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Mooney, Culver carry Texas Tech past Michigan State, into title game

Texas Tech v Michigan State

MINNEAPOLIS, MINNESOTA - APRIL 06: Matt Mooney #13 of the Texas Tech Red Raiders reacts in the second half against the Michigan State Spartans during the 2019 NCAA Final Four semifinal at U.S. Bank Stadium on April 6, 2019 in Minneapolis, Minnesota. (Photo by Tom Pennington/Getty Images)

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MINNEAPOLIS -- Matt Mooney had just finished off the best -- and biggest -- game of his career, quite possibly his life.

The South Dakota grad transfer scored 13 of his 22 points in the second half, including a trio of triples to cap a 14-4 Texas Tech run that blew a tight game wide open as Texas Tech advanced to Monday’s national title game with a 61-51 win over Michigan State.

There he sat, a year removed from talking to USD’s one and only beat writer after a game, a gaggle of media shoving phones in his face as myriad cameras recorded his every facial tick, getting told that his coaching staff couldn’t care less about all those points.

“We don’t need to talk about that.”

That’s what Mark Adams, a Texas Tech assistant and the architect responsible for the vaunted Red Raider defense, said when asked about Mooney’s breakout performance in Saturday’s second national semifinal game. He wasn’t joking, either. Those 22 points didn’t matter, not to win anyway. He cared about the 4-for-16 performance posted by Cassius Winston, Michigan State’s All-American point guard and the Peyton Manning of Michigan State’s offense.

“I reeled him back in,” Adams joked. “‘It’s not the offensive end we’re worried about, Matt. Don’t get it lopsided, now.’ He did an exceptional job on Cassius.”

That defensive performance, one that limited Winston to 16 points and just two assists to go long with his four turnovers, is what allowed the Red Raiders to survive what was a decidedly disastrous evening from Jarrett Culver, the star of this Texas Tech team, the resident soon-to-be lottery pick and NBC Sports first-team All-American.

It was the worst possible time for Culver to have his one of his worst games of the season. He finished with 10 points, three fouls and two assists to three turnovers while shooting 3-for-12 from the floor, struggling all night long to find a way to get around, through or over Michigan State’s Matt McQuaid.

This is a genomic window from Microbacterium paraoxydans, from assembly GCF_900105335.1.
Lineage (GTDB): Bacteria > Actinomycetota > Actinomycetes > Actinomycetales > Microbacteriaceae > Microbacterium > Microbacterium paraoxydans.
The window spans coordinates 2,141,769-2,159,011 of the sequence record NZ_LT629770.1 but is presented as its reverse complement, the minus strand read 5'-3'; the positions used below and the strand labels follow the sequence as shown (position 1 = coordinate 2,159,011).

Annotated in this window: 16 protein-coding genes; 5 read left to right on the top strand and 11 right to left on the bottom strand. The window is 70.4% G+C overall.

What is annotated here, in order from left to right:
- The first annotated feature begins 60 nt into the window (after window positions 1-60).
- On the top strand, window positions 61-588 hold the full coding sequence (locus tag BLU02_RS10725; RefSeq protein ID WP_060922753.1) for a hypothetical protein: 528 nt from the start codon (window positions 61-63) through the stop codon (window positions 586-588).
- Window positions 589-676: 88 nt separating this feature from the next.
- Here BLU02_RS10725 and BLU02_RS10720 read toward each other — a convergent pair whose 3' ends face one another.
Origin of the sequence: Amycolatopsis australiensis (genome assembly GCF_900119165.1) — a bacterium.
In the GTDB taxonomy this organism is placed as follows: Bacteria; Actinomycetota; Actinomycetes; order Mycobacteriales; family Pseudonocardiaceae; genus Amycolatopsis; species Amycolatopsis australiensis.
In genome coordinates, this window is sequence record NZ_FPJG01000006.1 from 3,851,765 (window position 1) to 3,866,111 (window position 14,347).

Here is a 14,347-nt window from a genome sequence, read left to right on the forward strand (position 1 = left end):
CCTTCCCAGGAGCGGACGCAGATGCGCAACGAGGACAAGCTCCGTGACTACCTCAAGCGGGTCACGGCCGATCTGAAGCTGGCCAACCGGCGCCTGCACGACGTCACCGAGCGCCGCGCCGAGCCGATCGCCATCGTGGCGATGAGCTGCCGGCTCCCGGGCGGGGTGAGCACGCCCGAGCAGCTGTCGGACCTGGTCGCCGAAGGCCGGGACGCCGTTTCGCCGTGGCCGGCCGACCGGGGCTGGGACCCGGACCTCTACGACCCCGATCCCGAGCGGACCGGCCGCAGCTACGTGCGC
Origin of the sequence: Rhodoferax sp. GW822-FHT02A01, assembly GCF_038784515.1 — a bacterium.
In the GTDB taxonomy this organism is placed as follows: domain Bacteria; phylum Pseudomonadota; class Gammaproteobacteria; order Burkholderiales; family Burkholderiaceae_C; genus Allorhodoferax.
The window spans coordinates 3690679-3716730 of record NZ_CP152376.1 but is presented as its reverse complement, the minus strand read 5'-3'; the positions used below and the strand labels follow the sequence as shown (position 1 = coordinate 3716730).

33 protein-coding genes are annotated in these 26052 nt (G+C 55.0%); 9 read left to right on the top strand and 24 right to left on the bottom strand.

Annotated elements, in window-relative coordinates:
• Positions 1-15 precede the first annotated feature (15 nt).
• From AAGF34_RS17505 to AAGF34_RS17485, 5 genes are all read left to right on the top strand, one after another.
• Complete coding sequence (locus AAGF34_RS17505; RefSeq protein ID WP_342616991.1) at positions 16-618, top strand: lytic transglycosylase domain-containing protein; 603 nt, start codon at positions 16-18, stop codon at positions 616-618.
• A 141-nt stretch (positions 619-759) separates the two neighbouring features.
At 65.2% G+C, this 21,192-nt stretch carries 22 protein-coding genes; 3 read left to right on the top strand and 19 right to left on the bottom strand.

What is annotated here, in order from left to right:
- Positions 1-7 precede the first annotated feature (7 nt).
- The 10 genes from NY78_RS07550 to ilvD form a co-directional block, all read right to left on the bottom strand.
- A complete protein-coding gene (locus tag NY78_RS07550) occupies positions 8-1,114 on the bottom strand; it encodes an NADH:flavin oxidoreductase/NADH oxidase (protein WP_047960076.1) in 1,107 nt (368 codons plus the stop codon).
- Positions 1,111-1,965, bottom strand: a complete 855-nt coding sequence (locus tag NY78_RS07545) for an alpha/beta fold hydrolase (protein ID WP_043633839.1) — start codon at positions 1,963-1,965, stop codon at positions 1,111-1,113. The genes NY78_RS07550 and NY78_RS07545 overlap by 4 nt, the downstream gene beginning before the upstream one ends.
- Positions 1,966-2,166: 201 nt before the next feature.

And it could not have mattered less.

Frankly, it was a fitting finish to a Final Four Saturday that saw four teams fail to crack 63 points. Three of the nation’s top ten defensive teams were on display in US Bank Stadium, and it showed. But as much as Culver struggled on Saturday, he made the plays when it really mattered. Everyone seated in US Bank Stadium knew Michigan State wasn’t going to go away quietly. They used a 13-2 run over the course of seven minutes, to cut Texas Tech’s lead to 52-51, and it was Culver had the answer. A driving layup with 2:29 left push Tech’s lead to three. After hitting one of two free throws with 1:32 left on the clock, the 6-foot-6 Lubbock native drilled a step-back three with 58 seconds left, the dagger Deep In The Heart Of Michigan State that sent Chris Beard and company within one win of a national title.

Culver was the hero, because that’s what All-Americans do.

They win you games even when they’re struggling.

But Mooney was the best player on the floor for the Red Raiders, on both ends of the court.

It wasn’t always a given that that would be the case.

Because Mooney, for all he could do on the offensive side of the floor, was just not a good defender when he arrived in Lubbock after three seasons in Vermillion.

“He never really had been asked to play defense,” Max Leferve, another Tech assistant coach, said.

The problem, you see, was that Mooney refused to use his wingspan. He stands about 6-foot-3 on a good day, but the Wauconda, Ill., native has a that would make Jay Bilas salivate; a very nice 6-foot-9. But Mooney refused to raise his arms. As Adams put it, he played like he was wrapped in athletic tape. Another player said Mooney might as well have played defense with his hands in his pockets. It was a constant source of frustration for the coaching staff, particularly Adams.

“He would blow the whistle, stop practice and say, ‘Hey, how long is Mooney’s wingspan?’” Mooney recalled. “‘Well, he’s playing like he’s got a five-foot wingspan. It took quite some time [to break the habit]. Probably until halfway through the year.”

What changed?

“I got tired of getting cussed out.”

In what I’m sure Mooney hopes won’t be his One Shining Moment, that wingspan was on full display.

It came with 9:40 left on the clock, after Mooney had scored his 20th point of the night and buried a third three in a two-minute, 35-second span. As he ran back down the floor, he had his arms spread wide, basking in a moment he may never again get to experience.

But that was the peak of Tech’s celebrating on Saturday night.

The job isn’t done yet.

“We came here to play 80 minutes,” Chris Beard said. “There’s the first 40.”